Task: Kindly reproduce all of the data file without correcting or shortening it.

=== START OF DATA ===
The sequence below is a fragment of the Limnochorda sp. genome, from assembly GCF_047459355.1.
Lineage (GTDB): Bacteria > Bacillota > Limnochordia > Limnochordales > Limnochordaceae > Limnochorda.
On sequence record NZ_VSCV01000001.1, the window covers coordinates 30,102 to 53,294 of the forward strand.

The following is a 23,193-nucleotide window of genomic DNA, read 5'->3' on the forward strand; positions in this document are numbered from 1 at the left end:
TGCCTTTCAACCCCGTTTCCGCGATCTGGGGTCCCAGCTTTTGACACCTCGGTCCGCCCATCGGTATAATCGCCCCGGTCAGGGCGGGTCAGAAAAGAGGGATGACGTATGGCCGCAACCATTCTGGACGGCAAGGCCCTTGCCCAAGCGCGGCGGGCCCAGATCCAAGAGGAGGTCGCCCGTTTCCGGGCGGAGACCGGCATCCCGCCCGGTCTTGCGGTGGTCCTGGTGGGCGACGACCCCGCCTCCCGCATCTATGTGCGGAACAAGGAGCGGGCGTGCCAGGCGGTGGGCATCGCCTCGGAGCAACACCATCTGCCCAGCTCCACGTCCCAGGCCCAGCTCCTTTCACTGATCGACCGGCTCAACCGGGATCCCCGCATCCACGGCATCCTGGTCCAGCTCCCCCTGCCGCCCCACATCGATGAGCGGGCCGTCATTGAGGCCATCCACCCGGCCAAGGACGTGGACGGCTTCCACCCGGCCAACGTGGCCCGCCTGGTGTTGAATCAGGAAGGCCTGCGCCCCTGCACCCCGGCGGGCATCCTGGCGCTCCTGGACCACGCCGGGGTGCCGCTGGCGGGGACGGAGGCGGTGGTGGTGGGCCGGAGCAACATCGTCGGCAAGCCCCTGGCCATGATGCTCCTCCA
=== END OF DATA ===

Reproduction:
The sequence below is a fragment of the Limnochorda sp. genome, from assembly GCF_047459355.1.
Lineage (GTDB): Bacteria > Bacillota > Limnochordia > Limnochordales > Limnochordaceae > Limnochorda.
On sequence record NZ_VSCV01000001.1, the window covers coordinates 30,102 to 53,294 of the forward strand.

The following is a 23,193-nucleotide window of genomic DNA, read 5'->3' on the forward strand; positions in this document are numbered from 1 at the left end:
TGCCTTTCAACCCCGTTTCCGCGATCTGGGGTCCCAGCTTTTGACACCTCGGTCCGCCCATCGGTATAATCGCCCCGGTCAGGGCGGGTCAGAAAAGAGGGATGACGTATGGCCGCAACCATTCTGGACGGCAAGGCCCTTGCCCAAGCGCGGCGGGCCCAGATCCAAGAGGAGGTCGCCCGTTTCCGGGCGGAGACCGGCATCCCGCCCGGTCTTGCGGTGGTCCTGGTGGGCGACGACCCCGCCTCCCGCATCTATGTGCGGAACAAGGAGCGGGCGTGCCAGGCGGTGGGCATCGCCTCGGAGCAACACCATCTGCCCAGCTCCACGTCCCAGGCCCAGCTCCTTTCACTGATCGACCGGCTCAACCGGGATCCCCGCATCCACGGCATCCTGGTCCAGCTCCCCCTGCCGCCCCACATCGATGAGCGGGCCGTCATTGAGGCCATCCACCCGGCCAAGGACGTGGACGGCTTCCACCCGGCCAACGTGGCCCGCCTGGTGTTGAATCAGGAAGGCCTGCGCCCCTGCACCCCGGCGGGCATCCTGGCGCTCCTGGACCACGCCGGGGTGCCGCTGGCGGGGACGGAGGCGGTGGTGGTGGGCCGGAGCAACATCGTCGGCAAGCCCCTGGCCATGATGCTCCTCCA